Storm (Rating: 6/10) is a recent entry on the scene, and like Netatmo, it aims to give you a lot of information with a limited footprint. While the hardware is larger than Netatmo’s, it’s more discreet than AcuRite and Ambient, looking a bit like a bird feeder and meant to be mounted on a pole (not included) somewhere in your room. yard or on your roof. The system also requires an indoor module that relays sensor data to your Wi-Fi network, but this module does not provide any information about the indoor climate. Setup is pretty straightforward, at least compared to most other weather stations on the market.
Tempest provides a wealth of information including temperature, humidity, barometric pressure, wind speed / direction, light impact information, and UV data. The system also measures rain activity, but it does so without a traditional rain collection funnel. Instead, Tempest uses a haptic rain sensor, essentially measuring when and how hard water droplets hit the top of the device. It’s surprisingly precise and much less messy than the classic rain sensor – and it doesn’t need to be cleaned periodically.
Tempest’s temperature readings tend to be a bit high, and its weather forecast was the worst in this roundup, missing an average of 5.2 degrees. Tempest’s forecast tends to be pretty wild, including one that assumed the summit would be 9 degrees lower than Netatmo’s and one that predicted a 30% chance of ‘mixed winter’ precipitation on a day it didn’t. there was no rain and we had a temperature of 40 degrees. low. It’s odd because forecasting is supposed to be Tempest’s strong suit, using machine learning to “dramatically improve forecasting over time,” according to the company. I’ve been testing the device for several months and still see some pretty good predictions on otherwise mundane days.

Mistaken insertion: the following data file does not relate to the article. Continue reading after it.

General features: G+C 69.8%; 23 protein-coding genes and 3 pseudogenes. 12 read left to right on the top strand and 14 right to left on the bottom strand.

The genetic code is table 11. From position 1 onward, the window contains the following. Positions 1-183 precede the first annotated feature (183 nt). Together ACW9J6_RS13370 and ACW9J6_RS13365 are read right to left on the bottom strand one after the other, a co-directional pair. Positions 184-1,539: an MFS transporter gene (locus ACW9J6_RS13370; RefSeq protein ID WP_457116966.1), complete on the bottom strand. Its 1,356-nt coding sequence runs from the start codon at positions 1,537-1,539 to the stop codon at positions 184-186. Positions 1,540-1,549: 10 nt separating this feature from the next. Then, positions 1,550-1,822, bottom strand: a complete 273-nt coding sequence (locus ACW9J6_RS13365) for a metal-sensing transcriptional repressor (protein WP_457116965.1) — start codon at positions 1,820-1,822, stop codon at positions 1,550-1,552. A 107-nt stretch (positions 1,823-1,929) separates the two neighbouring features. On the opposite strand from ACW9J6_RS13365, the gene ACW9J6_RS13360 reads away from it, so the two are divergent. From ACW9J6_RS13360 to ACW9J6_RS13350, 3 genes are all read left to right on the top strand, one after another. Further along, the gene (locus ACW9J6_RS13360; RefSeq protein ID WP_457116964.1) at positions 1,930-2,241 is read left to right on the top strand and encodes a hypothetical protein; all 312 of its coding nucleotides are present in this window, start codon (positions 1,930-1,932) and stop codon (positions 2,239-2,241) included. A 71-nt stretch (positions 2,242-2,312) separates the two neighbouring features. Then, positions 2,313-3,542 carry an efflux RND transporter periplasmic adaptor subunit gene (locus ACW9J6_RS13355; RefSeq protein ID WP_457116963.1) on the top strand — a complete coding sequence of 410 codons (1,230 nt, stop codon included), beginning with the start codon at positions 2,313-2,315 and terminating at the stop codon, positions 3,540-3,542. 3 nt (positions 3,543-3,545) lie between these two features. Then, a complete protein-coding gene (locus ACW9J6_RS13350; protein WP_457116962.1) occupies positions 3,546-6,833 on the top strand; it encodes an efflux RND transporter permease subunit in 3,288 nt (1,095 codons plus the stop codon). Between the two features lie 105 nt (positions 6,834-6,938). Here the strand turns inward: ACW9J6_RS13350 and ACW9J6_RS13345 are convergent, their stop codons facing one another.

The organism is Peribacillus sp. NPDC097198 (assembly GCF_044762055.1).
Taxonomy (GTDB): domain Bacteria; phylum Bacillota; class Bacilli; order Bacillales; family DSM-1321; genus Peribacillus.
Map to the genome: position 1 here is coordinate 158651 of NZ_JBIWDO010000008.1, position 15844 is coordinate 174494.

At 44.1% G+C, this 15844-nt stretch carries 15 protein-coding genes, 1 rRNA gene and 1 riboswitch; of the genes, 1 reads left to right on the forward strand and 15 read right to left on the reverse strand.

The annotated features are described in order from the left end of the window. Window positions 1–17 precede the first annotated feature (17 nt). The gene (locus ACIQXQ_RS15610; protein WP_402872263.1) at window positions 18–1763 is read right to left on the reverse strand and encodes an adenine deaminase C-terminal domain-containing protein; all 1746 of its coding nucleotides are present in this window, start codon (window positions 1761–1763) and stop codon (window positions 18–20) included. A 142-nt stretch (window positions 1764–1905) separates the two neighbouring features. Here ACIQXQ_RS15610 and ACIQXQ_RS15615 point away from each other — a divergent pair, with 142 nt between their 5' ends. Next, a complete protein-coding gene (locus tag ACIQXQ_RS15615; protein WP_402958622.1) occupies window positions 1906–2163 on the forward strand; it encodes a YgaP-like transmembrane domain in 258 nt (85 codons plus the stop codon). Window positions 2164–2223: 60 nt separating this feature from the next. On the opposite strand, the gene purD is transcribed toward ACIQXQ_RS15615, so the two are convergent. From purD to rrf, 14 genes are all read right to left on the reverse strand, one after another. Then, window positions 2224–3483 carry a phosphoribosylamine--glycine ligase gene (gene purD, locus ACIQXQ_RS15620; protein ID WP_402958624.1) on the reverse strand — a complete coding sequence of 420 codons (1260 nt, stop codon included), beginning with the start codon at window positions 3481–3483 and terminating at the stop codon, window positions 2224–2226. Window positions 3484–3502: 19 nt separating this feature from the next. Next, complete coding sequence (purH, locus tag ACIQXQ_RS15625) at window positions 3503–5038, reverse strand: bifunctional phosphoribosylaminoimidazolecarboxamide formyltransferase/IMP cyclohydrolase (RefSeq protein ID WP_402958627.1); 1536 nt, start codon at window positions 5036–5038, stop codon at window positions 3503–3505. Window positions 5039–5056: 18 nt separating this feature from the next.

My other problem with Tempest is that its app isn’t as useful as it could be. The real-time views and forecasts on the main page are intuitive, but if you want to dive into history, you only see a digital datasheet of each day’s weather. Going back in time means flipping through page after page, one day at a time, until you find the day that interests you, without any long-term charts or graphs.
Overall, I like Tempest despite its flaws, not least because of the hardware, but $ 329 is asking a lot for the kit. With an updated app and some AI tweaks, I might be inclined to revise my rating up on the line.